In this paper, in press at the Journal of Motor Behaviour, we build on our previous work which developed a novel task for investigating how we learn actions. Our interest is in how the motor system connects what we’ve been doing with what happens. When something you do causes a change in the world you want to identify what exactly it was that you did that had the effect. Our hypothesis is that the machinery of the subcortical basal ganglia does this job for us – in the domain of motor learning. One key feature of the basal ganglia architecture is the speed with which dopamine signalling responds to external events. Profs Redgrave and Gurney have argued that this rapidity is because even millisecond delays in event signalling lead to a disporportunate increase in the difficulty of connecting the correct part of what you’ve done with the event. In other words, with delay you easily lose track of what it was that you did that caused a surprising outcome.
This is the context for the experiments reported in the new paper. These experiments show that our task has a very high sensitivity to delay – of the order of 100 ms. This is fits with the Redgrave-Gurney theory of dopamine signalling, and is considerably briefer than previous work looking at the effects of delay on motor learning. This is because, we argue, previous work uses response frequency (of an already learnt action) as the dependent variable, whereas our task is better designed to look at the emergence of new actions as they are in the process of being learn.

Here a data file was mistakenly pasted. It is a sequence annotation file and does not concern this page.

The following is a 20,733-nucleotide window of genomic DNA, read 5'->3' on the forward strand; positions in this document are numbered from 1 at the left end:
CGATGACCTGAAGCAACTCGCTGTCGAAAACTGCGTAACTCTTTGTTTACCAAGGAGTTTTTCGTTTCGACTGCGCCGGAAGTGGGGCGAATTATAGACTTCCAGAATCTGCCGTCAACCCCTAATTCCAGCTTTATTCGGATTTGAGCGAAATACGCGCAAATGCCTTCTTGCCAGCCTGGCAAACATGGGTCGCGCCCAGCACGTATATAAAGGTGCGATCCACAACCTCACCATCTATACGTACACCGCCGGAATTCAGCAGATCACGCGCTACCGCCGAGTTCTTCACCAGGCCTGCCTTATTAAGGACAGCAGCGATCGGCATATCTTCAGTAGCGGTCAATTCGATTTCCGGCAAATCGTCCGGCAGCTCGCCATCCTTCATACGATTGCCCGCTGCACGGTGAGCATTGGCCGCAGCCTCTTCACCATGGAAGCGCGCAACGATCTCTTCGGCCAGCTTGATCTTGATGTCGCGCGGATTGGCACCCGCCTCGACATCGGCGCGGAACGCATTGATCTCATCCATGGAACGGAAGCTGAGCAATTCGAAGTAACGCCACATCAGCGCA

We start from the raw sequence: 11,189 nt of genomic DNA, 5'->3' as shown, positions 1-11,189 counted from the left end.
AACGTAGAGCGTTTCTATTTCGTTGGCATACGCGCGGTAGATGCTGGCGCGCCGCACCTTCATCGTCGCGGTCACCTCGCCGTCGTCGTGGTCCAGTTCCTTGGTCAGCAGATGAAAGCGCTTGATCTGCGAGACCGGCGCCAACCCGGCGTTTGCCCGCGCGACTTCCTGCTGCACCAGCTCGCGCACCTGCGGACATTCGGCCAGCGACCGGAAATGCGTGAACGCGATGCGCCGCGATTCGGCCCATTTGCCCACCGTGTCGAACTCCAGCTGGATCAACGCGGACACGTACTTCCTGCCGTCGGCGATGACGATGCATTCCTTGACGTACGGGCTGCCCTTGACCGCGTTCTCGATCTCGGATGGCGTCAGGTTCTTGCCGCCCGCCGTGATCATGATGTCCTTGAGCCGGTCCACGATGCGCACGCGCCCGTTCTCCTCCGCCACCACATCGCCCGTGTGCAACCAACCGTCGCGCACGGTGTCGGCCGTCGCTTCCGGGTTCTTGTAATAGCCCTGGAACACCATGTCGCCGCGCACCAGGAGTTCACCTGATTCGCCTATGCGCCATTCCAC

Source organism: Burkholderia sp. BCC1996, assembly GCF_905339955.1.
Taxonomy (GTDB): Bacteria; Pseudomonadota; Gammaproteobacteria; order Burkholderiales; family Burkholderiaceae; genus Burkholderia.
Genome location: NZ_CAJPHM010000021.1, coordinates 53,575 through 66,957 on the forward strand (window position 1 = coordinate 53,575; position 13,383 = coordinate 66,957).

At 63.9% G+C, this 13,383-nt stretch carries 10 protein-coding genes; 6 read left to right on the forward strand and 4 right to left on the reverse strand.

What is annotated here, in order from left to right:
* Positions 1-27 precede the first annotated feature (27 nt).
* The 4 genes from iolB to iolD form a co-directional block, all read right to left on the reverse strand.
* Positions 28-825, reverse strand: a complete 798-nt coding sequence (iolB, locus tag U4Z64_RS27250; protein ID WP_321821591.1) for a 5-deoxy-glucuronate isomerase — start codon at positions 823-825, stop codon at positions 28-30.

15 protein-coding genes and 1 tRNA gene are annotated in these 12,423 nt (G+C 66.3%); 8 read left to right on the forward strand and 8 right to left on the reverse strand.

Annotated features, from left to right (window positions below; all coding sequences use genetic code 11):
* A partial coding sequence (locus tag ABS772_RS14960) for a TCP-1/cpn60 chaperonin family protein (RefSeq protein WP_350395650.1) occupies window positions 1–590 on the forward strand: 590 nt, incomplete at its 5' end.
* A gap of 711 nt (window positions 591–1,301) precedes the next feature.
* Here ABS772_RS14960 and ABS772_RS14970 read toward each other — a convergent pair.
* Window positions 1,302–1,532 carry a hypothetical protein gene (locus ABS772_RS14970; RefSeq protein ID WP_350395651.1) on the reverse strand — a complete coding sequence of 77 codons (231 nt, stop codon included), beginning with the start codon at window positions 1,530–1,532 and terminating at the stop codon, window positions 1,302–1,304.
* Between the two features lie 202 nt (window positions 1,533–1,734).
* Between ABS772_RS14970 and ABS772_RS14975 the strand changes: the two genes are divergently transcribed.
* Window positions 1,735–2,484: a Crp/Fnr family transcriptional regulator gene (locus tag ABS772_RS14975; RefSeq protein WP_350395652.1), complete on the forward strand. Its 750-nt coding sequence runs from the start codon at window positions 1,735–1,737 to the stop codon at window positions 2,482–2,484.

Here’s the abstract:
The authors investigated the ability of human participants to discover novel actions under conditions of delayed reinforcement. Participants used a joystick to search for a target indicated by visual or auditory reinforcement. Reinforcement delays of 75–150 ms were found to significantly impair action acquisition. They also found an effect of modality, with acquisition superior with auditory feedback. The duration at which delay was found to impede action discovery is, to the authors’ knowledge, shorter than that previously reported from work with operant and causal learning paradigms. The sensitivity to delay reported, and the difference between modalities, is consistent with accounts of action discovery that emphasize the importance of a time stamp in the motor record for solving the credit assignment problem.
And the citation:
Walton, T., Thirkettle, M., Redgrave, P., Gurney, K. N., & Stafford, T. (2013). The Discovery of Novel Actions Is Affected by Very Brief Reinforcement Delays and Reinforcement Modality. Journal of Motor Behavior, 45(4), 351-360.